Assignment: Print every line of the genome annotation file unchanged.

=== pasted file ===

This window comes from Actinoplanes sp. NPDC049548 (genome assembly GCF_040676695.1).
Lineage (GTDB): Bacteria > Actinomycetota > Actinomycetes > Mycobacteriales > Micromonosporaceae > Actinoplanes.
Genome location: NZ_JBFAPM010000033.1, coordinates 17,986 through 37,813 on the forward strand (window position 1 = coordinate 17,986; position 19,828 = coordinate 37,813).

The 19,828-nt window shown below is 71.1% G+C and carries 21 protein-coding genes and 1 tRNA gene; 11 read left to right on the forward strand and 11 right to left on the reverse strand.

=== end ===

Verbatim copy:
This window comes from Actinoplanes sp. NPDC049548 (genome assembly GCF_040676695.1).
Lineage (GTDB): Bacteria > Actinomycetota > Actinomycetes > Mycobacteriales > Micromonosporaceae > Actinoplanes.
Genome location: NZ_JBFAPM010000033.1, coordinates 17,986 through 37,813 on the forward strand (window position 1 = coordinate 17,986; position 19,828 = coordinate 37,813).

The 19,828-nt window shown below is 71.1% G+C and carries 21 protein-coding genes and 1 tRNA gene; 11 read left to right on the forward strand and 11 right to left on the reverse strand.